467 F.3d 1038 (7th Cir. 2006), 06-1117, Intec USA, LLC v. Engle
|Citation:||467 F.3d 1038|
|Party Name:||INTEC USA, LLC, Plaintiff-Appellant, v. Jonathan ENGLE, et al., Defendants-Appellees.|
|Case Date:||November 02, 2006|
|Court:||United States Courts of Appeals, Court of Appeals for the Seventh Circuit|
Argued Sept. 12, 2006.
Appeal from the United States District Court for the Northern District of Illinois, Eastern Division. No. 05 C 6171—Suzanne B. Conlon, Judge.
Norman J. Lerum, Chicago, IL, William J. Wolf (argued), Bugg & Wolf, Durham, NV, for Plaintiff-Appellant.
Addie K.S. Ries, Kirk Alan Parry (argued), Smith, Anderson, Blount, Dorsett, Mitchell & Jernigan, Raleigh, NC, for Defendants-Appellees.
Before POSNER, EASTERBROOK, and SYKES, Circuit Judges.
EASTERBROOK, Circuit Judge.
An arbitration between Intec USA and a group of corporations controlled by Raph Engle was settled in 2003. Engle had founded Intec in 1990 and sold a majority interest in 1997. Intec's new investors maintained in the arbitration that Engle's other ventures (IBEX Industries Ltd. and related firms) were violating covenants not to compete that Engle had given in order to induce them to buy out his interest in Intec. The 2003 pact appeared to resolve that dispute. After concluding that Engle and his firms were not paying any more attention to the 2003 agreement than to the 1997 covenants, Intec filed suit in North Carolina, its home state. The 2003 settlement specifies that North Carolina's law will govern but does not include a provision consenting to litigate there. Engle is a citizen of New Zealand, as are three of the seven corporate defendants. Of the remaining corporations, two are citizens of Australia and one each of Brazil and the United Kingdom. They do not do business in North Carolina and denied that its courts have personal jurisdiction over them.
Before the court acted on the defendants' motion in North Carolina, Intec filed a new suit in Chicago, where it served Jonathan Engle (Raph's son) and the family corporations with process during a trade show for the food-processing industry, in which both Intec and the Engle businesses compete. The district court dismissed this suit on the ground of forum non conveniens.
2005 U.S. Dist. Lexis 33365 (N.D. Ill. December 13, 2005). See Piper Aircraft Co. v. Reyno, 454 U.S. 235, 102 S.Ct. 252, 70 L.Ed.2d 419 (1981); In re Bridgestone/Firestone, Inc., 420 F.3d 702 (7th Cir. 2005). North Carolina might be a convenient forum (if the problems with personal jurisdiction could be solved), and New Zealand might be a convenient forum, but Chicago had nothing to do with the parties or their dispute, the court concluded. As between Chicago and New Zealand, the district court thought, New Zealand is the more appropriate forum: only two of Intec's potential 18 witnesses, and none of the defendants', lives within the range of compulsory process under Fed.R.Civ.P. 45(b)(2), (c)(3). Many more potential witnesses can be compelled to appear in New Zealand than in Chicago. All of the defendants have consented to be sued in New Zealand, the base of the supposedly forbidden activities. Most if not all of the physical evidence is there. The district judge stressed that, as Intec wants an injunction, it is appropriate for the court that issues an injunction to have the on-the-spot ability to supervise compliance and provide supplemental relief.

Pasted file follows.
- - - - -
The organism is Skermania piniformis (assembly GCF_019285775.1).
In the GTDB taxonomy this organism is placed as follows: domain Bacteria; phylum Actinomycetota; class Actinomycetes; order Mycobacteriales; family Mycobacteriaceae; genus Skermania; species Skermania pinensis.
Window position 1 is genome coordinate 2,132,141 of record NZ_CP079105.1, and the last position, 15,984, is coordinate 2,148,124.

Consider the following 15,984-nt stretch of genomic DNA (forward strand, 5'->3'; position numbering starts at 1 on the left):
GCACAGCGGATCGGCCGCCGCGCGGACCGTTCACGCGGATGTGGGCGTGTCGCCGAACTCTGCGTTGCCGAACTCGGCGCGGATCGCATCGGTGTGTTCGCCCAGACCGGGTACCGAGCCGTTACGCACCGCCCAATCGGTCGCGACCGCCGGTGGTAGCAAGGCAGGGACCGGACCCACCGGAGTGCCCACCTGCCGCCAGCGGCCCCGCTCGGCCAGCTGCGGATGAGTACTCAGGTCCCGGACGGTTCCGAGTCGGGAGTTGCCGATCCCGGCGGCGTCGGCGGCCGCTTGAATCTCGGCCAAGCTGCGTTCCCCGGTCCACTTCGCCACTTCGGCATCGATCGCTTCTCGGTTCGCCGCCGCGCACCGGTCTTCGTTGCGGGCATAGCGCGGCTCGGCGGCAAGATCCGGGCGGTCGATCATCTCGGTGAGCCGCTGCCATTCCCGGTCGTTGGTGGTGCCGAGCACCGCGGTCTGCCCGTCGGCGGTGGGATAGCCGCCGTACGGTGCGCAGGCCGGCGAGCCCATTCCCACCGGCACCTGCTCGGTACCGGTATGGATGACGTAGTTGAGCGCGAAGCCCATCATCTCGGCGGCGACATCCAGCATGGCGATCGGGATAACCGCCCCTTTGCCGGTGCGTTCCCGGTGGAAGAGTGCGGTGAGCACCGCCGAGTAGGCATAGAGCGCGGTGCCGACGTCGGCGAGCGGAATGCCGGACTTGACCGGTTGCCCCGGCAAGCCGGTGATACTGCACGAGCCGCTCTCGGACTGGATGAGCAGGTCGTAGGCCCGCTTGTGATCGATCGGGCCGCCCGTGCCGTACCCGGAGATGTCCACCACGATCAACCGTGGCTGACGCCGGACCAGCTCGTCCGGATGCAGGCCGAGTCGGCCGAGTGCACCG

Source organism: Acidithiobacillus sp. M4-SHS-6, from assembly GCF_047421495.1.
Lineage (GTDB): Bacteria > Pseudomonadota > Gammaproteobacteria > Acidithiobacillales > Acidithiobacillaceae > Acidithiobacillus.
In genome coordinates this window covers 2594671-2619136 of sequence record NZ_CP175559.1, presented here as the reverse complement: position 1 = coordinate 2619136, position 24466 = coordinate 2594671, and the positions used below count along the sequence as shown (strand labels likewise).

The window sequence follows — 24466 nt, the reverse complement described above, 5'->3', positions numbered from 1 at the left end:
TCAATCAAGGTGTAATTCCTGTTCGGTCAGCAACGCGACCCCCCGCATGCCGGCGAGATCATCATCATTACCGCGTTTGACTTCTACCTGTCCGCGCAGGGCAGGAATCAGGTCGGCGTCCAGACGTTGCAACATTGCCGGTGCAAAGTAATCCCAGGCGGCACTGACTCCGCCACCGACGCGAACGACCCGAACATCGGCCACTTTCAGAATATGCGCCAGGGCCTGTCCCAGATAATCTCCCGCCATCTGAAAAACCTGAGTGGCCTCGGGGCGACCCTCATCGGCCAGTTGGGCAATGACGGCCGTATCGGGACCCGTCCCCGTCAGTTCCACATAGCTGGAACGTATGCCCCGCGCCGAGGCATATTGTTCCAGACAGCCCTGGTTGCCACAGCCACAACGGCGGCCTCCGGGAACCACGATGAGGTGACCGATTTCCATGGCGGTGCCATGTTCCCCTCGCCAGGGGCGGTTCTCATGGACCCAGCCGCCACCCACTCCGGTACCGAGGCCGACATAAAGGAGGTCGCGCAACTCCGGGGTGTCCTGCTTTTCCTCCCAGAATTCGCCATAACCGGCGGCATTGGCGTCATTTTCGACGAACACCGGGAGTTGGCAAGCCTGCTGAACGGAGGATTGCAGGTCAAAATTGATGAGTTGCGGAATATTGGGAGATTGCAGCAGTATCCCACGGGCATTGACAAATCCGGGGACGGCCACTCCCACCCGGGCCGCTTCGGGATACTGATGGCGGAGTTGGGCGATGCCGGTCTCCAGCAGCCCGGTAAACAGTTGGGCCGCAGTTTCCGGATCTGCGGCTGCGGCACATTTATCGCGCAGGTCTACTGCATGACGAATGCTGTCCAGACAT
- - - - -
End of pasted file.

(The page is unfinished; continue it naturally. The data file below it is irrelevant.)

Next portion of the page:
Intec's appeal principally rests on the proposition that the plaintiff's choice of forum should be respected in all but extraordinary cases. See Gulf Oil Co. v. Gilbert, 330 U.S. 501, 508-09, 67 S.Ct. 839, 91 L.Ed. 1055 (1947). We doubt that this proposition has controlling force in litigation among firms all of which trade worldwide. See Kamel v. Hill-Rom Co., 108 F.3d 799, 804 (7th Cir. 1997). Intec has an affiliate (Intec Pacific) in Oceania, and the materials-handling business is international; it is not as if a person with no dealings outside the Great Plains were being dragged halfway around the world to litigate. Intec says that, because its claims rest on U.S. law, this nation should do the enforcement to protect domestic firms. Why courts should favor their citizens in court—and why the first litigant to reach a courthouse should receive this benefit (if it is one)—are mysteries. International business transactions depend on evenhanded application of legal rules; home-town favoritism is the enemy of commerce.
As a nation whose policy favors free international trade, the United States must be prepared to trust the judiciary of our partners, unless there are grounds to doubt the...
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